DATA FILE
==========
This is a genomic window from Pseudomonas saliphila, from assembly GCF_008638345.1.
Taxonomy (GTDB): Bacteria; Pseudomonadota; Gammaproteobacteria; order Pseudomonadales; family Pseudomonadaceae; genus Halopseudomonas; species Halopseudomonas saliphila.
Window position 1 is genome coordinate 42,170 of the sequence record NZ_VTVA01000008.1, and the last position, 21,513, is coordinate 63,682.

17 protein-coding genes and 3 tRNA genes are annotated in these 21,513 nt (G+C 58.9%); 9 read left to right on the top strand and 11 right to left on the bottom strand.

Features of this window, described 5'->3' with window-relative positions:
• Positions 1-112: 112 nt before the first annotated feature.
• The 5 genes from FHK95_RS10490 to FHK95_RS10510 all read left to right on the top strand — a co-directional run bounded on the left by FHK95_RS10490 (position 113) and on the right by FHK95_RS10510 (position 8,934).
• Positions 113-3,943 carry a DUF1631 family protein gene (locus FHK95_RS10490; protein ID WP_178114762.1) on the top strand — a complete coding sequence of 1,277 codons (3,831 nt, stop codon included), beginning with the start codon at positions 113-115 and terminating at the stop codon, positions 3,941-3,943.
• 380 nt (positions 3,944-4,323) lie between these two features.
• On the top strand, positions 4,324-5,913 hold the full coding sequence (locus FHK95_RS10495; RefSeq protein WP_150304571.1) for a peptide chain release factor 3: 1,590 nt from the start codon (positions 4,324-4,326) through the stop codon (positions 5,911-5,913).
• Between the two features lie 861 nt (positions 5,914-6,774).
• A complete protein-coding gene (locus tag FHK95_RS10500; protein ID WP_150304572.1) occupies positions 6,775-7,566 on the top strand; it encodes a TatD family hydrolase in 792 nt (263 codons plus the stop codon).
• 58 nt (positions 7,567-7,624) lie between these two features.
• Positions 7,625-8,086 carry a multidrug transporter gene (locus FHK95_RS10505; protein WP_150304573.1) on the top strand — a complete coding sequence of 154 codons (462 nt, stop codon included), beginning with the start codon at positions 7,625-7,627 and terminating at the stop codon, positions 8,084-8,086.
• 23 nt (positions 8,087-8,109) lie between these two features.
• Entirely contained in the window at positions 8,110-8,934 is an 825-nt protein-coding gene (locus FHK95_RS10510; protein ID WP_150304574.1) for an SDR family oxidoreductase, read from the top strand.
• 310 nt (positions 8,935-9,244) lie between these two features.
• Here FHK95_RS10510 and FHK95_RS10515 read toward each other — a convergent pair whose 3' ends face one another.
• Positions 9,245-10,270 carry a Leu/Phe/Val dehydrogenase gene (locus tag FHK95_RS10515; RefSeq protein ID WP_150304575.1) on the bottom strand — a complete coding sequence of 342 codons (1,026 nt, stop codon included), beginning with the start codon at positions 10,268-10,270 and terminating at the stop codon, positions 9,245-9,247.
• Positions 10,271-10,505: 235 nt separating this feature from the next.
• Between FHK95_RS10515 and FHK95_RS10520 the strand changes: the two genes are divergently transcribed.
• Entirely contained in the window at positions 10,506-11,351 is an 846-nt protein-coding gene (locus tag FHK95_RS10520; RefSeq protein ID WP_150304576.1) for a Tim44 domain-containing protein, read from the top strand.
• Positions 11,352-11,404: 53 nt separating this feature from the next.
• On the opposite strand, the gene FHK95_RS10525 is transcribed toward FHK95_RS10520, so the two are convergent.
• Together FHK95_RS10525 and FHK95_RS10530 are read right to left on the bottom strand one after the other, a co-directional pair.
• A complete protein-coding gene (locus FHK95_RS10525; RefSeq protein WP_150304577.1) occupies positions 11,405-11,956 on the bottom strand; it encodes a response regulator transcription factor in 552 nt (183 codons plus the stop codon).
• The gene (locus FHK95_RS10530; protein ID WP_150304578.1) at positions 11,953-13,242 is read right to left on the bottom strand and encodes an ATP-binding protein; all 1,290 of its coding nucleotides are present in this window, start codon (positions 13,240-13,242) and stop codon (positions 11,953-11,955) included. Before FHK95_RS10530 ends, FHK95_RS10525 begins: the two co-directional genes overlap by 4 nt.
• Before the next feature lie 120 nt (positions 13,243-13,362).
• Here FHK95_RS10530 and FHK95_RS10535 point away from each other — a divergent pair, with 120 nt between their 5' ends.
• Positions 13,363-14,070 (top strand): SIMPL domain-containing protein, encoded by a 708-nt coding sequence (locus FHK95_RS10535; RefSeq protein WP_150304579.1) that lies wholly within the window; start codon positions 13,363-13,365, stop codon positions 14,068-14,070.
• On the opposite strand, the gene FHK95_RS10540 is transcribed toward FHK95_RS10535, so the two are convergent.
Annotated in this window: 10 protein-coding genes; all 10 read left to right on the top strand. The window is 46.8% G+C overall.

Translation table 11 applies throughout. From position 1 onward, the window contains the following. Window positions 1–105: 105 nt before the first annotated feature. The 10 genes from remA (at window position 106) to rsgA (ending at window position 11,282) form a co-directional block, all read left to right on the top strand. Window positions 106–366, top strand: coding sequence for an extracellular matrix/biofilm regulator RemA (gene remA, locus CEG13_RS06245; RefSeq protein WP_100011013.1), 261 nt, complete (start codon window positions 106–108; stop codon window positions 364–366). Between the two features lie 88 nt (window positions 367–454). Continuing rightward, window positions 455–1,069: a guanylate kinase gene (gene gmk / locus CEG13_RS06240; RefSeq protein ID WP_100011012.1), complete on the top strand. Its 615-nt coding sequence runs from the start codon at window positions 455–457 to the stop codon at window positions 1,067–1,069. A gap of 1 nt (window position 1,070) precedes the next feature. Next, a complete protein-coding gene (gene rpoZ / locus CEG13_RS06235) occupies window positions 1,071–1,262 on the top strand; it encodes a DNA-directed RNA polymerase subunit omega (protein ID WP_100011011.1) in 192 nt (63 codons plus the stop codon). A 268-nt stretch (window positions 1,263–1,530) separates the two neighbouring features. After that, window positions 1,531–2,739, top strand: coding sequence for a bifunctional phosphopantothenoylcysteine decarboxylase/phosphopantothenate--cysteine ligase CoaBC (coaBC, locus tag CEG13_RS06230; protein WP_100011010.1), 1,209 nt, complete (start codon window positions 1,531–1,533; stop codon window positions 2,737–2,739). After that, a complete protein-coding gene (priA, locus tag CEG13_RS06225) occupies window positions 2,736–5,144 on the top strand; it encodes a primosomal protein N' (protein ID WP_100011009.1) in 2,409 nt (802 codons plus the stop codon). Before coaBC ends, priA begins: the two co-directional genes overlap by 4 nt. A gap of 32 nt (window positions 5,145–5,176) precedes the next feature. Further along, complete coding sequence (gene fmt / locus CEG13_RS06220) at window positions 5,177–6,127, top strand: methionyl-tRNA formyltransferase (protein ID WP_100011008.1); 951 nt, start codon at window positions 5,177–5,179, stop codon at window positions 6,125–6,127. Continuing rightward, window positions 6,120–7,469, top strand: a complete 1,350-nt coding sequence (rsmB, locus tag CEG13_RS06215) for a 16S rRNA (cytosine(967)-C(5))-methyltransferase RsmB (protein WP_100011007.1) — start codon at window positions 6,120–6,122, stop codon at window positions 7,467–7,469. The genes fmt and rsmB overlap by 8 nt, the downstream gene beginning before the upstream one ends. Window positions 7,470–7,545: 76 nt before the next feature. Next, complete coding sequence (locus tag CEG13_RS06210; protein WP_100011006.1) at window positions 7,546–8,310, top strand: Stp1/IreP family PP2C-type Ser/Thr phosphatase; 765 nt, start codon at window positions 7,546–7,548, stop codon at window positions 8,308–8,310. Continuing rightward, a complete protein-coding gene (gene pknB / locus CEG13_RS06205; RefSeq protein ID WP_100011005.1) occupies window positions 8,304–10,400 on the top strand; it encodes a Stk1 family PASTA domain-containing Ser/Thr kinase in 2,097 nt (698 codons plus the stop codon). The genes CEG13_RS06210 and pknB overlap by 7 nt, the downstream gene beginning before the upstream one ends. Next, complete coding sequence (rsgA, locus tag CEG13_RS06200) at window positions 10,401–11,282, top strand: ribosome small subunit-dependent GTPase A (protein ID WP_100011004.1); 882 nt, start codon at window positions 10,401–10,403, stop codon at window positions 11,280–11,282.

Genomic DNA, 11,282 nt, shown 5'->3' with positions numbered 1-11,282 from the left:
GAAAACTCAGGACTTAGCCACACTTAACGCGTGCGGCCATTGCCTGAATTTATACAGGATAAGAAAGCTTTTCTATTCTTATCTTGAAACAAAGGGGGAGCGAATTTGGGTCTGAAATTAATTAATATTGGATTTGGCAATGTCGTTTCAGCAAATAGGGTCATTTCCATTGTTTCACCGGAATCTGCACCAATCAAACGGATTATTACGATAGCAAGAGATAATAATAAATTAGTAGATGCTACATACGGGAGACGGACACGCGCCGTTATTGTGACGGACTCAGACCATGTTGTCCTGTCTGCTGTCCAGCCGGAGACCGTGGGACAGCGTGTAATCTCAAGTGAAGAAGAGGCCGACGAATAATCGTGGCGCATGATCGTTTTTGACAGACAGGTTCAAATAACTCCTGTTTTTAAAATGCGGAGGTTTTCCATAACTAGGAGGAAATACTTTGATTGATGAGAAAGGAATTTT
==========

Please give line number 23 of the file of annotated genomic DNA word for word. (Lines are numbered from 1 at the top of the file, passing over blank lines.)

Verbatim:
• Positions 11,352-11,404: 53 nt separating this feature from the next.